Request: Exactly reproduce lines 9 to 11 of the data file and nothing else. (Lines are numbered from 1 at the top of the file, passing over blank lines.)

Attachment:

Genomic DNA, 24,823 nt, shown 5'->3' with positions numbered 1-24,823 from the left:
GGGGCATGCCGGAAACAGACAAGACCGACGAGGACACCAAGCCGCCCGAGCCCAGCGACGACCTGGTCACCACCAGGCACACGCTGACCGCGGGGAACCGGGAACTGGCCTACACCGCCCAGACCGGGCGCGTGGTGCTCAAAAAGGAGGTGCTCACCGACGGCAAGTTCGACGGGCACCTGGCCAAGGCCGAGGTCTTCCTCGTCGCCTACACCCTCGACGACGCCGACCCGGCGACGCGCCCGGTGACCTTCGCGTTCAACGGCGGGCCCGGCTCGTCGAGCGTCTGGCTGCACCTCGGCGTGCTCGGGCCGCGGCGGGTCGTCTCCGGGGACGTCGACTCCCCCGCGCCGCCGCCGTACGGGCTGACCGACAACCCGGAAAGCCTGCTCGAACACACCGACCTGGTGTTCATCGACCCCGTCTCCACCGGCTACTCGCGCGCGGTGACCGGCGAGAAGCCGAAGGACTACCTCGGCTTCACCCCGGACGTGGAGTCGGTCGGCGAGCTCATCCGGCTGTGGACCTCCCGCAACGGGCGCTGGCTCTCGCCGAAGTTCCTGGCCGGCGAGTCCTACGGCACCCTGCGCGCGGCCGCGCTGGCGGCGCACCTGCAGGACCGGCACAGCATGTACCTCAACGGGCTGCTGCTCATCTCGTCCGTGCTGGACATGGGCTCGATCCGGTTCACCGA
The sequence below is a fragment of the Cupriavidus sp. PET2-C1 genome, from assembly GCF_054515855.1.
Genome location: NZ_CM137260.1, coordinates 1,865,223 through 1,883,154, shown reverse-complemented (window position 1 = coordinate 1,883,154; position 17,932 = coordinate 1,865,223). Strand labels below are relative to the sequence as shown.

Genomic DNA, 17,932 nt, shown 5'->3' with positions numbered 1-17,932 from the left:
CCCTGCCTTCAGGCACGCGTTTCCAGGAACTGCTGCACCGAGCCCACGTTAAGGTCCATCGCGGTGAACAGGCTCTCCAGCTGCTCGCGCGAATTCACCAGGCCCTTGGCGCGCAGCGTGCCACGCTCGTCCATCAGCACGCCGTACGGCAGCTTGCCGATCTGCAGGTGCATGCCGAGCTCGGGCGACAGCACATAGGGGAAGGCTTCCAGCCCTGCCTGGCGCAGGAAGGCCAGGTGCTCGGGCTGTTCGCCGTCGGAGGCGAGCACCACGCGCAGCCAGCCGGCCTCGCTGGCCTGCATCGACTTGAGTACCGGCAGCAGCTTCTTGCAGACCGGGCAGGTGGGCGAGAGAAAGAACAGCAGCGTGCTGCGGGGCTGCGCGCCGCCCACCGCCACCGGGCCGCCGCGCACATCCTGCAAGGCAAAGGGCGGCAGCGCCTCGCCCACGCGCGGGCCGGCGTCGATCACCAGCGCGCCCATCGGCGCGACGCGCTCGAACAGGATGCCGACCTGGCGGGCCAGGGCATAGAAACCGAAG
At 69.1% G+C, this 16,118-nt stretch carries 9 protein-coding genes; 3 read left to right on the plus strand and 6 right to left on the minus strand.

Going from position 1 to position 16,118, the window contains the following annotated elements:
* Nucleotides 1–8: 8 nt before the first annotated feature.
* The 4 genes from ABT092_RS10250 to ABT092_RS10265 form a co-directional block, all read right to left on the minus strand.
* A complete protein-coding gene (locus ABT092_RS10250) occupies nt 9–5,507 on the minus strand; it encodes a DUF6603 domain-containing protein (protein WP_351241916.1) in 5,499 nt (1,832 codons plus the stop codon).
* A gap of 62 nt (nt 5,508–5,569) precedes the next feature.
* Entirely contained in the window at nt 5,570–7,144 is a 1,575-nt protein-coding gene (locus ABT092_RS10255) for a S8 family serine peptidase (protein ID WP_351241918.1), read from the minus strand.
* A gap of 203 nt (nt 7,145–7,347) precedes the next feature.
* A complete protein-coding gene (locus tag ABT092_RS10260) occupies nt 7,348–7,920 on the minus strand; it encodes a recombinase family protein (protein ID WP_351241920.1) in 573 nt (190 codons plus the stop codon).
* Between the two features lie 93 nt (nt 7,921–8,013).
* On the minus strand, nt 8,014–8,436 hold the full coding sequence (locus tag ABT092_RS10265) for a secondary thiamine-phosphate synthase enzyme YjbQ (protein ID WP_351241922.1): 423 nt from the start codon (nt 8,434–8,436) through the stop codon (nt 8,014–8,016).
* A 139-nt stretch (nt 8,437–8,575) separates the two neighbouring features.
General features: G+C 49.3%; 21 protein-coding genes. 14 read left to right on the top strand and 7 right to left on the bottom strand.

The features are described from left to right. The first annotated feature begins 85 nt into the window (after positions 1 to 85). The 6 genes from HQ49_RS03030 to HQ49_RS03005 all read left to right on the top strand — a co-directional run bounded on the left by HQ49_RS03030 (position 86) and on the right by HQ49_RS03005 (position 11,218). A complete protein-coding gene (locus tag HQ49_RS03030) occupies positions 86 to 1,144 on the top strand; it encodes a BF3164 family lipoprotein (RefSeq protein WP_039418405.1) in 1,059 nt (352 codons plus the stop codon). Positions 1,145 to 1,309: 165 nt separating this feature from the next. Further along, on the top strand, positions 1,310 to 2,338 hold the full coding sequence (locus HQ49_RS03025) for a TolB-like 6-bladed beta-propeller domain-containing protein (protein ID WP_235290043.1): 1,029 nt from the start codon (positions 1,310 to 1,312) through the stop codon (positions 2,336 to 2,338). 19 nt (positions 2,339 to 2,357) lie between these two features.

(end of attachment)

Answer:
* Nucleotides 1–8: 8 nt before the first annotated feature.
* The 4 genes from ABT092_RS10250 to ABT092_RS10265 form a co-directional block, all read right to left on the minus strand.
* A complete protein-coding gene (locus ABT092_RS10250) occupies nt 9–5,507 on the minus strand; it encodes a DUF6603 domain-containing protein (protein WP_351241916.1) in 5,499 nt (1,832 codons plus the stop codon).